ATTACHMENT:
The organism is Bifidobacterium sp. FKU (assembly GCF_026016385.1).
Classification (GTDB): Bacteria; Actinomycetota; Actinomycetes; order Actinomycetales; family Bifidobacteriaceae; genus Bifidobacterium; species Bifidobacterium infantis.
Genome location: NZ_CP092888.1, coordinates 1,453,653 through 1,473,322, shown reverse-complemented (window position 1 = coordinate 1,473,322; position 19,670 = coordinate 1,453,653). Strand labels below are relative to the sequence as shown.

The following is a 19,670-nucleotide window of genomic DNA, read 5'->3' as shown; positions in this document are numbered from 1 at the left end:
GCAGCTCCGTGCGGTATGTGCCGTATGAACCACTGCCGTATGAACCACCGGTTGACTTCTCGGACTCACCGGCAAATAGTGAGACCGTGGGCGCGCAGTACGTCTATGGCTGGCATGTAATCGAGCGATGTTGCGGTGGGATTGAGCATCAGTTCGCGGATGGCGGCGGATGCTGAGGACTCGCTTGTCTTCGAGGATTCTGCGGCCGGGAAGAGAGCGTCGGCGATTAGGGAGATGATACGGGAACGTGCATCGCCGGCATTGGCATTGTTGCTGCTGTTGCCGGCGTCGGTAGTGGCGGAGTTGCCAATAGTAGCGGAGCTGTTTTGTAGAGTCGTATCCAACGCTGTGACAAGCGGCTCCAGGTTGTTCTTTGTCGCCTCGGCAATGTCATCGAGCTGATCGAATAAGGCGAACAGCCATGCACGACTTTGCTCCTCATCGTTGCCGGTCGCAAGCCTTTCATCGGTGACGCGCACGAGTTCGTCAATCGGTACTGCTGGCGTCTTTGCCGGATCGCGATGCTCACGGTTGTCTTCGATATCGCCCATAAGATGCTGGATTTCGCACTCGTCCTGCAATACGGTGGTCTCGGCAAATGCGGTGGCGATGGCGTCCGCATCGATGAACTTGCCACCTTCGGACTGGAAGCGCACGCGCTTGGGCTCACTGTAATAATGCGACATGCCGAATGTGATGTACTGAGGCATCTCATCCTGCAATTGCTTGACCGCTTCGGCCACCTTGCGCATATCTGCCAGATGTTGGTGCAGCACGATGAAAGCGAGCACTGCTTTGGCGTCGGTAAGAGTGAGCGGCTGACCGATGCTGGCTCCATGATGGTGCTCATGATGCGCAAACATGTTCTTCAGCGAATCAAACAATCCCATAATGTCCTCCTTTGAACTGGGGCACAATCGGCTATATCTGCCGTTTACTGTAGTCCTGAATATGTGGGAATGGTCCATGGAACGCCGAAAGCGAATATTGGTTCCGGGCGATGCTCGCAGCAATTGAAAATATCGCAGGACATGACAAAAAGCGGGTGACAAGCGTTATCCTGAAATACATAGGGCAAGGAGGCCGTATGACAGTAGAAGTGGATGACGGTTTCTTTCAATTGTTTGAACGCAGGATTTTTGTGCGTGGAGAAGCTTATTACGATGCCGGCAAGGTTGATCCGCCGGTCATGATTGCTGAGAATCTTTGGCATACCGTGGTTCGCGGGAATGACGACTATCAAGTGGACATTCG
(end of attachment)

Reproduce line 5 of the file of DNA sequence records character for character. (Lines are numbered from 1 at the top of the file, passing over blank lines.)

GCAGCTCCGTGCGGTATGTGCCGTATGAACCACTGCCGTATGAACCACCGGTTGACTTCTCGGACTCACCGGCAAATAGTGAGACCGTGGGCGCGCAGTACGTCTATGGCTGGCATGTAATCGAGCGATGTTGCGGTGGGATTGAGCATCAGTTCGCGGATGGCGGCGGATGCTGAGGACTCGCTTGTCTTCGAGGATTCTGCGGCCGGGAAGAGAGCGTCGGCGATTAGGGAGATGATACGGGAACGTGCATCGCCGGCATTGGCATTGTTGCTGCTGTTGCCGGCGTCGGTAGTGGCGGAGTTGCCAATAGTAGCGGAGCTGTTTTGTAGAGTCGTATCCAACGCTGTGACAAGCGGCTCCAGGTTGTTCTTTGTCGCCTCGGCAATGTCATCGAGCTGATCGAATAAGGCGAACAGCCATGCACGACTTTGCTCCTCATCGTTGCCGGTCGCAAGCCTTTCATCGGTGACGCGCACGAGTTCGTCAATCGGTACTGCTGGCGTCTTTGCCGGATCGCGATGCTCACGGTTGTCTTCGATATCGCCCATAAGATGCTGGATTTCGCACTCGTCCTGCAATACGGTGGTCTCGGCAAATGCGGTGGCGATGGCGTCCGCATCGATGAACTTGCCACCTTCGGACTGGAAGCGCACGCGCTTGGGCTCACTGTAATAATGCGACATGCCGAATGTGATGTACTGAGGCATCTCATCCTGCAATTGCTTGACCGCTTCGGCCACCTTGCGCATATCTGCCAGATGTTGGTGCAGCACGATGAAAGCGAGCACTGCTTTGGCGTCGGTAAGAGTGAGCGGCTGACCGATGCTGGCTCCATGATGGTGCTCATGATGCGCAAACATGTTCTTCAGCGAATCAAACAATCCCATAATGTCCTCCTTTGAACTGGGGCACAATCGGCTATATCTGCCGTTTACTGTAGTCCTGAATATGTGGGAATGGTCCATGGAACGCCGAAAGCGAATATTGGTTCCGGGCGATGCTCGCAGCAATTGAAAATATCGCAGGACATGACAAAAAGCGGGTGACAAGCGTTATCCTGAAATACATAGGGCAAGGAGGCCGTATGACAGTAGAAGTGGATGACGGTTTCTTTCAATTGTTTGAACGCAGGATTTTTGTGCGTGGAGAAGCTTATTACGATGCCGGCAAGGTTGATCCGCCGGTCATGATTGCTGAGAATCTTTGGCATACCGTGGTTCGCGGGAATGACGACTATCAAGTGGACATTCG